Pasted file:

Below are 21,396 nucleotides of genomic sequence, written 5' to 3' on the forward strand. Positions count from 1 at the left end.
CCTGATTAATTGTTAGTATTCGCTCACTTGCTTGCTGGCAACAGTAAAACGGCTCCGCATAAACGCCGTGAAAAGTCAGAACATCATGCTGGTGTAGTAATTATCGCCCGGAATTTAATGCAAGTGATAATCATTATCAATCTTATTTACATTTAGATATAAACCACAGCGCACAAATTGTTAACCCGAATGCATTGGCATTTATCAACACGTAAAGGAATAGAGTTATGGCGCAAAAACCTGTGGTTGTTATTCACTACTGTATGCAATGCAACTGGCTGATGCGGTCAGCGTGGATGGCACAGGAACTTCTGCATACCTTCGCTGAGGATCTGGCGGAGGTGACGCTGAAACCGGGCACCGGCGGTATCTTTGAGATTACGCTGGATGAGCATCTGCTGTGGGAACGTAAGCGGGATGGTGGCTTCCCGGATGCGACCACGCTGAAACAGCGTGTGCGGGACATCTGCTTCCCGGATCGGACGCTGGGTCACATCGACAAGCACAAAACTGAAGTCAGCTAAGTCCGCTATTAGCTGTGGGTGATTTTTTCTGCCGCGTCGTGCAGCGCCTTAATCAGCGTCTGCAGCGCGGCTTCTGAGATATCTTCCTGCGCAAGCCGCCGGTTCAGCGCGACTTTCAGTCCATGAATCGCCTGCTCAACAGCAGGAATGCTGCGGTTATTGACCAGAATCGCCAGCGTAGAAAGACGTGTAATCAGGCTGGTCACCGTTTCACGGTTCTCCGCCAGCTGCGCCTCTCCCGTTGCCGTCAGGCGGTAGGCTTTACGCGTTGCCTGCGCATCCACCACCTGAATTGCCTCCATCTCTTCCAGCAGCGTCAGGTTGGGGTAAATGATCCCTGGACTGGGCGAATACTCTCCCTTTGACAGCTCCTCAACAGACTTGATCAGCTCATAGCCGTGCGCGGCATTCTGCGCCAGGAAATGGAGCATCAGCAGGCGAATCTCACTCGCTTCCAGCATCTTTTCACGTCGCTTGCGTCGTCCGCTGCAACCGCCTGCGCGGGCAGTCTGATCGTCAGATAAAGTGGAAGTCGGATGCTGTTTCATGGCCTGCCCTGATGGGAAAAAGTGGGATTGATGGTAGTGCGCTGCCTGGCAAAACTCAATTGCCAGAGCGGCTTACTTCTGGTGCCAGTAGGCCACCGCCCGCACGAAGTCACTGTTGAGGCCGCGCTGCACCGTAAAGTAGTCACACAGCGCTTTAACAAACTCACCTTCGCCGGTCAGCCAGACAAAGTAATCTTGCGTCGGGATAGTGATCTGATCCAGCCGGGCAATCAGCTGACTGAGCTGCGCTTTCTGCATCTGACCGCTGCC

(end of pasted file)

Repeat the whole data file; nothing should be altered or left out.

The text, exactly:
Below are 21,396 nucleotides of genomic sequence, written 5' to 3' on the forward strand. Positions count from 1 at the left end.
CCTGATTAATTGTTAGTATTCGCTCACTTGCTTGCTGGCAACAGTAAAACGGCTCCGCATAAACGCCGTGAAAAGTCAGAACATCATGCTGGTGTAGTAATTATCGCCCGGAATTTAATGCAAGTGATAATCATTATCAATCTTATTTACATTTAGATATAAACCACAGCGCACAAATTGTTAACCCGAATGCATTGGCATTTATCAACACGTAAAGGAATAGAGTTATGGCGCAAAAACCTGTGGTTGTTATTCACTACTGTATGCAATGCAACTGGCTGATGCGGTCAGCGTGGATGGCACAGGAACTTCTGCATACCTTCGCTGAGGATCTGGCGGAGGTGACGCTGAAACCGGGCACCGGCGGTATCTTTGAGATTACGCTGGATGAGCATCTGCTGTGGGAACGTAAGCGGGATGGTGGCTTCCCGGATGCGACCACGCTGAAACAGCGTGTGCGGGACATCTGCTTCCCGGATCGGACGCTGGGTCACATCGACAAGCACAAAACTGAAGTCAGCTAAGTCCGCTATTAGCTGTGGGTGATTTTTTCTGCCGCGTCGTGCAGCGCCTTAATCAGCGTCTGCAGCGCGGCTTCTGAGATATCTTCCTGCGCAAGCCGCCGGTTCAGCGCGACTTTCAGTCCATGAATCGCCTGCTCAACAGCAGGAATGCTGCGGTTATTGACCAGAATCGCCAGCGTAGAAAGACGTGTAATCAGGCTGGTCACCGTTTCACGGTTCTCCGCCAGCTGCGCCTCTCCCGTTGCCGTCAGGCGGTAGGCTTTACGCGTTGCCTGCGCATCCACCACCTGAATTGCCTCCATCTCTTCCAGCAGCGTCAGGTTGGGGTAAATGATCCCTGGACTGGGCGAATACTCTCCCTTTGACAGCTCCTCAACAGACTTGATCAGCTCATAGCCGTGCGCGGCATTCTGCGCCAGGAAATGGAGCATCAGCAGGCGAATCTCACTCGCTTCCAGCATCTTTTCACGTCGCTTGCGTCGTCCGCTGCAACCGCCTGCGCGGGCAGTCTGATCGTCAGATAAAGTGGAAGTCGGATGCTGTTTCATGGCCTGCCCTGATGGGAAAAAGTGGGATTGATGGTAGTGCGCTGCCTGGCAAAACTCAATTGCCAGAGCGGCTTACTTCTGGTGCCAGTAGGCCACCGCCCGCACGAAGTCACTGTTGAGGCCGCGCTGCACCGTAAAGTAGTCACACAGCGCTTTAACAAACTCACCTTCGCCGGTCAGCCAGACAAAGTAATCTTGCGTCGGGATAGTGATCTGATCCAGCCGGGCAATCAGCTGACTGAGCTGCGCTTTCTGCATCTGACCGCTGCC